Hardening of the Arteries
Hardening of the Arteries Overview
Hardening of the arteries (arthrosclerosis) is a disorder in which arteries
(blood vessels that carry oxygenated blood from the heart to other parts of
the body) become narrowed because fat (cholesterol deposits called
atherosclerosis) is first deposited on the inside walls of the arteries, then
becomes hardened by fibrous tissue and calcification (arteriosclerosis). As this plaque grows, it narrows
the lumen of the artery (the space in
the artery tubes), thereby reducing both the oxygen and blood supply to the
affected organ (like the heart, eyes, kidney, legs, gut, or the brain). The plaque may eventually severely block the artery,
causing death of the tissue supplied by the artery, for example,
heart attack or stroke.
When the arteries of the heart (coronary arteries) are affected by
arteriosclerosis, the person can develop angina, heart attack,
congestive heart failure, or abnormal cardiac rhythms (because of coronary artery disease). When the arteries of the brain (cerebral arteries) are affected by arteriosclerosis,
the person can develop a threatened stroke, called transient ischemic attack, or
actual death of brain tissue, called stroke.
Hardening of the arteries is a progressive condition that may begin in
childhood. Fatty streaks can develop in the aorta (the largest
supplying blood to both the upper and lower part of the body) shortly after
birth. In those people with familial history of high cholesterol, the condition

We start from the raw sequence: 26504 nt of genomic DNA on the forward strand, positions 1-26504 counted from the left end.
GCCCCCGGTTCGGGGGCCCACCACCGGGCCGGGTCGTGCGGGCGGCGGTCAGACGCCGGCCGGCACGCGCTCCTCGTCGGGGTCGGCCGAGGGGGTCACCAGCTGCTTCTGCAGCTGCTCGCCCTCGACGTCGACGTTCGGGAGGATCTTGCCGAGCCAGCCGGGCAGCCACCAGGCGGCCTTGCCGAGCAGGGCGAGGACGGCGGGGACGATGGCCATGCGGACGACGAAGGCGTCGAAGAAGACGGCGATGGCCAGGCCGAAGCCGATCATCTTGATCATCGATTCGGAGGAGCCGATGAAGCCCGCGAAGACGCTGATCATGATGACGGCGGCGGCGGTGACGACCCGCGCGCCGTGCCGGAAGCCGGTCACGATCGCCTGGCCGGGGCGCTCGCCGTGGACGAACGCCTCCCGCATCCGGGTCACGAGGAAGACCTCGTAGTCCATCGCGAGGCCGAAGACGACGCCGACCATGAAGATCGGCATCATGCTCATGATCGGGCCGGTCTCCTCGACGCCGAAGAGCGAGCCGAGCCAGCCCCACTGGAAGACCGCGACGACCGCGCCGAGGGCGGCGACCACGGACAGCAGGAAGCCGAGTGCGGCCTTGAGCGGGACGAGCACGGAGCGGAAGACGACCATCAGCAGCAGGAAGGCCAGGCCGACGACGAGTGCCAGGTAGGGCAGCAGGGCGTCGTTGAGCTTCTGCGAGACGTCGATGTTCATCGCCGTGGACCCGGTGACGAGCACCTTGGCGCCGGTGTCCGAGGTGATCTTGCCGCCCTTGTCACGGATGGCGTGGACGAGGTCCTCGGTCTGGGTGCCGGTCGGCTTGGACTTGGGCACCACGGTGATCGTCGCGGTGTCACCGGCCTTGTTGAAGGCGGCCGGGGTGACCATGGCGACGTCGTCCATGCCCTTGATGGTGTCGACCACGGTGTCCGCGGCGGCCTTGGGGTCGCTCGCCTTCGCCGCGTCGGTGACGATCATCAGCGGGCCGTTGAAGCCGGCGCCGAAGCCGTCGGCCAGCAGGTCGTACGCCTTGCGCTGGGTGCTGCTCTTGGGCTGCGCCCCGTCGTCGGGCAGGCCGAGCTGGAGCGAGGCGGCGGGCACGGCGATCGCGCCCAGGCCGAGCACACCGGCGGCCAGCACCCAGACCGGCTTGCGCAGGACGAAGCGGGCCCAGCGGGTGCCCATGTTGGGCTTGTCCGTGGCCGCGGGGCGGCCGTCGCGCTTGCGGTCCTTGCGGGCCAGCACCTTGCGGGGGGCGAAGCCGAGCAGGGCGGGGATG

may worsen rapidly in the early 20s and progressively become more severe in the
40s and 50s.
In the United States, approximately 1.5 million heart attacks occur annually,
and more than 11 million Americans have been diagnosed as having coronary artery
disease. According to the American Heart Association 2004 Heart and Stroke
Statistical Update, arteriosclerosis accounts for nearly 75% of all deaths from
In persons older than 50 years, 30% also have some evidence of carotid artery (artery
in the neck supplying blood to the brain) disease. Cerebrovascular
disease is responsible for over 200,000 deaths per year in the United States.
The incidence of coronary heart disease in the Far East is significantly
lower than in the West. Possible genetic reasons for this difference are not
clearly defined. However, the role of the Western diet, lack of exercise,
obesity, and other environmental factors may be responsible contributory factors
for the differences.
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